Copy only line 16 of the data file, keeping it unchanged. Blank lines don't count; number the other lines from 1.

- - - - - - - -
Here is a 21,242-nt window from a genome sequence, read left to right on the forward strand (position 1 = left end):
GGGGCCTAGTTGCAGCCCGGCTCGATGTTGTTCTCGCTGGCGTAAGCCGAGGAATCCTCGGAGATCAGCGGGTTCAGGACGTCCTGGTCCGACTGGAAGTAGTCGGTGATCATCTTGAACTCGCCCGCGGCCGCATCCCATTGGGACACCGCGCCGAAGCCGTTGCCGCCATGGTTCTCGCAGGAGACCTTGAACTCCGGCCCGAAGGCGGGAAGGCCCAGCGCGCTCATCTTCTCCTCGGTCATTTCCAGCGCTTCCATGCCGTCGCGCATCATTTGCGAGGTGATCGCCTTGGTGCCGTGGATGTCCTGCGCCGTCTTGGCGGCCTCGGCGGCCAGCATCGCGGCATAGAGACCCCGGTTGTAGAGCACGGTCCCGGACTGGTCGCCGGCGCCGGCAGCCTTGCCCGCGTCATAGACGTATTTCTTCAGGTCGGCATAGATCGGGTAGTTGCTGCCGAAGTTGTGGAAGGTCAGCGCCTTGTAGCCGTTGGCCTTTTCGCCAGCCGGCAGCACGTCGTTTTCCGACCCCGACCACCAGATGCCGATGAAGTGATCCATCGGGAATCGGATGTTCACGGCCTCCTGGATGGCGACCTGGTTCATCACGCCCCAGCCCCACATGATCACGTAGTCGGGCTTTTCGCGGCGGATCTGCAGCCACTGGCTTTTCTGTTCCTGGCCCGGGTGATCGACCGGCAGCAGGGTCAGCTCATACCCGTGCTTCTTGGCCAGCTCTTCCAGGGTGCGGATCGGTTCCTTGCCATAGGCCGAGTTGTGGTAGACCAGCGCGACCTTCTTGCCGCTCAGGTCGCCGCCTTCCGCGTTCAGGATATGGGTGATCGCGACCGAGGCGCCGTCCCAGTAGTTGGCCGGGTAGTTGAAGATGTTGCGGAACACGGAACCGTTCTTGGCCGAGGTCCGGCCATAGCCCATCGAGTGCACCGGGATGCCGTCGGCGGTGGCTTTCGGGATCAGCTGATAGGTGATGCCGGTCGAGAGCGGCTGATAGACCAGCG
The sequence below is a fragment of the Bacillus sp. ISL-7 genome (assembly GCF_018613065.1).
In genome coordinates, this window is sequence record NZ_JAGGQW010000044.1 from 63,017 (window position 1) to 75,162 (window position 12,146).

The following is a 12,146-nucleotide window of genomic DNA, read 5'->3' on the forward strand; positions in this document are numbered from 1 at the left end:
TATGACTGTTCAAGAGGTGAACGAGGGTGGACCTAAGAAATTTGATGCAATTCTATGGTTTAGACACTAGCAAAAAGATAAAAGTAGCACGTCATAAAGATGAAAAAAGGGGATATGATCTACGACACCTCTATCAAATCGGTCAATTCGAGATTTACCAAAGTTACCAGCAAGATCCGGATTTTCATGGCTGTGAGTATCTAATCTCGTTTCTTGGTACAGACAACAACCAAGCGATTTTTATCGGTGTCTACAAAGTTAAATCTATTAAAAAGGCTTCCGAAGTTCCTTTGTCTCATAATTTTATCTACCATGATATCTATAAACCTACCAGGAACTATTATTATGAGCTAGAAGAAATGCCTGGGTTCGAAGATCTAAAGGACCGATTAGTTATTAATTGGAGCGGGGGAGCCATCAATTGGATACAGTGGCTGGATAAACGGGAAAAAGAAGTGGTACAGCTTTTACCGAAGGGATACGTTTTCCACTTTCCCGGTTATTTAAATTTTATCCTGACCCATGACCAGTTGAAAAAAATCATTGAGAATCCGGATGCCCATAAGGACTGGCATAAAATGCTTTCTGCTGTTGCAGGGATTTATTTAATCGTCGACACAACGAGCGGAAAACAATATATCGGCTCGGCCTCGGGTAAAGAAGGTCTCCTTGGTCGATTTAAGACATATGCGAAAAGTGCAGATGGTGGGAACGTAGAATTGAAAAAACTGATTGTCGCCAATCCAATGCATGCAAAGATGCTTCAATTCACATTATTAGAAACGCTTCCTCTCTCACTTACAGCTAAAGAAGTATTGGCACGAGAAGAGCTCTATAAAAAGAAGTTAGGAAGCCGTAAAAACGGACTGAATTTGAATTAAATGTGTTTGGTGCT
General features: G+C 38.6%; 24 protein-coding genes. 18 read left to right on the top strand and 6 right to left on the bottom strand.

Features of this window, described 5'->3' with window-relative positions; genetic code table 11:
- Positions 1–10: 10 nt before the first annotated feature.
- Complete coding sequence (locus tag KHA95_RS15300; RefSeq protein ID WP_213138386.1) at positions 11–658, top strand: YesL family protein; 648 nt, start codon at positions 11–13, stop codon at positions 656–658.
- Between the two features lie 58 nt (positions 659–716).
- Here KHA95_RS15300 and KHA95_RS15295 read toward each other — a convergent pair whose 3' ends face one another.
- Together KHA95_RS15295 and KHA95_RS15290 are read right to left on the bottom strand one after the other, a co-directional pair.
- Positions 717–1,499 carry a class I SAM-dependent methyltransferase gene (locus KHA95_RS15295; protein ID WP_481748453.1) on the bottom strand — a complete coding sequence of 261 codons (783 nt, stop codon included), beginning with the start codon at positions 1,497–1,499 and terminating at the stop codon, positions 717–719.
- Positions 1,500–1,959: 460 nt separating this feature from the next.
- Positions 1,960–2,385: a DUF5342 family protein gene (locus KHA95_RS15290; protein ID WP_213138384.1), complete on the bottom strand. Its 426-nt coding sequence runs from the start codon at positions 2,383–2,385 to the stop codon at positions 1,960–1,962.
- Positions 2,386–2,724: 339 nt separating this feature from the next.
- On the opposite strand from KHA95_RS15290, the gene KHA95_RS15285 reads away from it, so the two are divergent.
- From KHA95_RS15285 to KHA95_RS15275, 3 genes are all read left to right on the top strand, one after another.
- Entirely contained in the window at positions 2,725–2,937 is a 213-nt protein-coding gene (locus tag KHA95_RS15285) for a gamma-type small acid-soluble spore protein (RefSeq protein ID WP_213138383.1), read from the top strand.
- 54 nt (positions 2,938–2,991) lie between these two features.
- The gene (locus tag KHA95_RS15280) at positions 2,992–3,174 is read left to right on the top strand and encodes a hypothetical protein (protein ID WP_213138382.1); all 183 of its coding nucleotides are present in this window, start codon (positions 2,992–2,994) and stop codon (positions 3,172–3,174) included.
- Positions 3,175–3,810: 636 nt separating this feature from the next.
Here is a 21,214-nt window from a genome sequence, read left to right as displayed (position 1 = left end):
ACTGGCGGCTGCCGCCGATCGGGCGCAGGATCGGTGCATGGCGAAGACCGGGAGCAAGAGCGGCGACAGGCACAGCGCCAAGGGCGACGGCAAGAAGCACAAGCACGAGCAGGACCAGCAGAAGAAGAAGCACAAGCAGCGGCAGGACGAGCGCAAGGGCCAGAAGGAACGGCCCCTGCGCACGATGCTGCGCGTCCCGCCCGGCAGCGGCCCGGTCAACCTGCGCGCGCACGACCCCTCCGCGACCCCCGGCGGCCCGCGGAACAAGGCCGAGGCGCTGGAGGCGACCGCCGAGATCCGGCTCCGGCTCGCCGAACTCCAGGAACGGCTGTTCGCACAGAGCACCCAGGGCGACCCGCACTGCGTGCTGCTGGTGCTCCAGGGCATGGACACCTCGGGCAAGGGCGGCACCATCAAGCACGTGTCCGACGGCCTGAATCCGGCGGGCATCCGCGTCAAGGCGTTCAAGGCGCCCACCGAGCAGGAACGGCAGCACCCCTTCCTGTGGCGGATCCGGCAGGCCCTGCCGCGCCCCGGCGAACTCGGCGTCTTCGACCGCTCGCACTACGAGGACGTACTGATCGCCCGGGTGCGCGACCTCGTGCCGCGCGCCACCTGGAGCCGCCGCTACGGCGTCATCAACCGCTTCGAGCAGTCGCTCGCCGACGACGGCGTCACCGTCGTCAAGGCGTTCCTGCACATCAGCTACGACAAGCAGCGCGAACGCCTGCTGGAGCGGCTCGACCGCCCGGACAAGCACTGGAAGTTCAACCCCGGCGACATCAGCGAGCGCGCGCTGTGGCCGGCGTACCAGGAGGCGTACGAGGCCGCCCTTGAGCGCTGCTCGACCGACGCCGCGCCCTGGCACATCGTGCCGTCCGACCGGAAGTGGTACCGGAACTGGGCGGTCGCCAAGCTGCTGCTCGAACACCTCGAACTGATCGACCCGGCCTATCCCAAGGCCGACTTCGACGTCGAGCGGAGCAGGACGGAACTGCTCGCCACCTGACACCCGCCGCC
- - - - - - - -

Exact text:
- Positions 1,960–2,385: a DUF5342 family protein gene (locus KHA95_RS15290; protein ID WP_213138384.1), complete on the bottom strand. Its 426-nt coding sequence runs from the start codon at positions 2,383–2,385 to the stop codon at positions 1,960–1,962.